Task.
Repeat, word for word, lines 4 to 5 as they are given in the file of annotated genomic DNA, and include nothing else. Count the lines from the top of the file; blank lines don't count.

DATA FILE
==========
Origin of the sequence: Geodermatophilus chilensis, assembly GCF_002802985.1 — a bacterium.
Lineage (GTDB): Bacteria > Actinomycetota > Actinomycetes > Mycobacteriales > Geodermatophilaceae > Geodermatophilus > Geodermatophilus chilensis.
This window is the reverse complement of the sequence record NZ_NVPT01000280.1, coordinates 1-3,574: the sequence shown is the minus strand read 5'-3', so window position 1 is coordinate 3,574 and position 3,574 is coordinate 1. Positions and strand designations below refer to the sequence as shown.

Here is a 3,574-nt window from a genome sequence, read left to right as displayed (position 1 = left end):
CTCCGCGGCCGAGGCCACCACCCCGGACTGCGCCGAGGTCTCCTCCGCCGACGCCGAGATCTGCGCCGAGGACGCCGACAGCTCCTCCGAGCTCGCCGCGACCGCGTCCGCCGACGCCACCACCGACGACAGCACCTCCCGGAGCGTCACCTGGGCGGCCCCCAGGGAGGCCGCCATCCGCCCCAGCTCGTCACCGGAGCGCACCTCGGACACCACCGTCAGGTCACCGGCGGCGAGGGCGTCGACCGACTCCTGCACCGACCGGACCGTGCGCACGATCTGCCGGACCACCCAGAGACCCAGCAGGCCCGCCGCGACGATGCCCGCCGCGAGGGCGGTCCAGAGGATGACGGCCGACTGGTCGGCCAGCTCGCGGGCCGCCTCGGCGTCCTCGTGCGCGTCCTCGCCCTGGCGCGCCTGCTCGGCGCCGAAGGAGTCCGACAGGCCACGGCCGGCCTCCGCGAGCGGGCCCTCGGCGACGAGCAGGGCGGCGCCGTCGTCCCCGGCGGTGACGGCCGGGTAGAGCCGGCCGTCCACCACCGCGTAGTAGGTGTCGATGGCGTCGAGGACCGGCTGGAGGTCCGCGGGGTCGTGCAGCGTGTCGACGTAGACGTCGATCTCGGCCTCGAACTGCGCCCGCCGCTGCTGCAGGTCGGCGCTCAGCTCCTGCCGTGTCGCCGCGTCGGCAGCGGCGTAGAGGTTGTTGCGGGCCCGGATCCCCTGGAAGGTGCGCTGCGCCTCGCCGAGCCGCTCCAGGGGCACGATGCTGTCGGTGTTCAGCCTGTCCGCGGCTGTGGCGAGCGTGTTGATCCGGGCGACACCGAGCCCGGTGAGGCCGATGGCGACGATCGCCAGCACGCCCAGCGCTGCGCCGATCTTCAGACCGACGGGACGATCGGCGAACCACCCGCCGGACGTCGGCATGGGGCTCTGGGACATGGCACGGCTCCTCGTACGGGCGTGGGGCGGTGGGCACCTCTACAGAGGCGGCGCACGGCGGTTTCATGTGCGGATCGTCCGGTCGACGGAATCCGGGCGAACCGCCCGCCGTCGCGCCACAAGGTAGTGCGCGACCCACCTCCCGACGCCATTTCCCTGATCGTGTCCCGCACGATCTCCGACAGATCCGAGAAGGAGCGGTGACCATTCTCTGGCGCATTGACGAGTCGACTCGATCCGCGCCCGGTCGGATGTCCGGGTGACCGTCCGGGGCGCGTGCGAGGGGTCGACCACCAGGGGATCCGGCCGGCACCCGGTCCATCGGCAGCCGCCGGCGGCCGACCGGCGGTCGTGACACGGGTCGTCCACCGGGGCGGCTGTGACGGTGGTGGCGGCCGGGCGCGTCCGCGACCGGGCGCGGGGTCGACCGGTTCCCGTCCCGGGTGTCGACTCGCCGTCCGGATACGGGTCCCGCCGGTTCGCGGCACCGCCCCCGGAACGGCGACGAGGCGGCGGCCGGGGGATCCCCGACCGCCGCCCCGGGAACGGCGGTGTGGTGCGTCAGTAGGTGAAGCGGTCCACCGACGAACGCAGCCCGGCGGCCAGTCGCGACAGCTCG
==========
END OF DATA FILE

Here is a 3,574-nt window from a genome sequence, read left to right as displayed (position 1 = left end):
CTCCGCGGCCGAGGCCACCACCCCGGACTGCGCCGAGGTCTCCTCCGCCGACGCCGAGATCTGCGCCGAGGACGCCGACAGCTCCTCCGAGCTCGCCGCGACCGCGTCCGCCGACGCCACCACCGACGACAGCACCTCCCGGAGCGTCACCTGGGCGGCCCCCAGGGAGGCCGCCATCCGCCCCAGCTCGTCACCGGAGCGCACCTCGGACACCACCGTCAGGTCACCGGCGGCGAGGGCGTCGACCGACTCCTGCACCGACCGGACCGTGCGCACGATCTGCCGGACCACCCAGAGACCCAGCAGGCCCGCCGCGACGATGCCCGCCGCGAGGGCGGTCCAGAGGATGACGGCCGACTGGTCGGCCAGCTCGCGGGCCGCCTCGGCGTCCTCGTGCGCGTCCTCGCCCTGGCGCGCCTGCTCGGCGCCGAAGGAGTCCGACAGGCCACGGCCGGCCTCCGCGAGCGGGCCCTCGGCGACGAGCAGGGCGGCGCCGTCGTCCCCGGCGGTGACGGCCGGGTAGAGCCGGCCGTCCACCACCGCGTAGTAGGTGTCGATGGCGTCGAGGACCGGCTGGAGGTCCGCGGGGTCGTGCAGCGTGTCGACGTAGACGTCGATCTCGGCCTCGAACTGCGCCCGCCGCTGCTGCAGGTCGGCGCTCAGCTCCTGCCGTGTCGCCGCGTCGGCAGCGGCGTAGAGGTTGTTGCGGGCCCGGATCCCCTGGAAGGTGCGCTGCGCCTCGCCGAGCCGCTCCAGGGGCACGATGCTGTCGGTGTTCAGCCTGTCCGCGGCTGTGGCGAGCGTGTTGATCCGGGCGACACCGAGCCCGGTGAGGCCGATGGCGACGATCGCCAGCACGCCCAGCGCTGCGCCGATCTTCAGACCGACGGGACGATCGGCGAACCACCCGCCGGACGTCGGCATGGGGCTCTGGGACATGGCACGGCTCCTCGTACGGGCGTGGGGCGGTGGGCACCTCTACAGAGGCGGCGCACGGCGGTTTCATGTGCGGATCGTCCGGTCGACGGAATCCGGGCGAACCGCCCGCCGTCGCGCCACAAGGTAGTGCGCGACCCACCTCCCGACGCCATTTCCCTGATCGTGTCCCGCACGATCTCCGACAGATCCGAGAAGGAGCGGTGACCATTCTCTGGCGCATTGACGAGTCGACTCGATCCGCGCCCGGTCGGATGTCCGGGTGACCGTCCGGGGCGCGTGCGAGGGGTCGACCACCAGGGGATCCGGCCGGCACCCGGTCCATCGGCAGCCGCCGGCGGCCGACCGGCGGTCGTGACACGGGTCGTCCACCGGGGCGGCTGTGACGGTGGTGGCGGCCGGGCGCGTCCGCGACCGGGCGCGGGGTCGACCGGTTCCCGTCCCGGGTGTCGACTCGCCGTCCGGATACGGGTCCCGCCGGTTCGCGGCACCGCCCCCGGAACGGCGACGAGGCGGCGGCCGGGGGATCCCCGACCGCCGCCCCGGGAACGGCGGTGTGGTGCGTCAGTAGGTGAAGCGGTCCACCGACGAACGCAGCCCGGCGGCCAGTCGCGACAGCTCG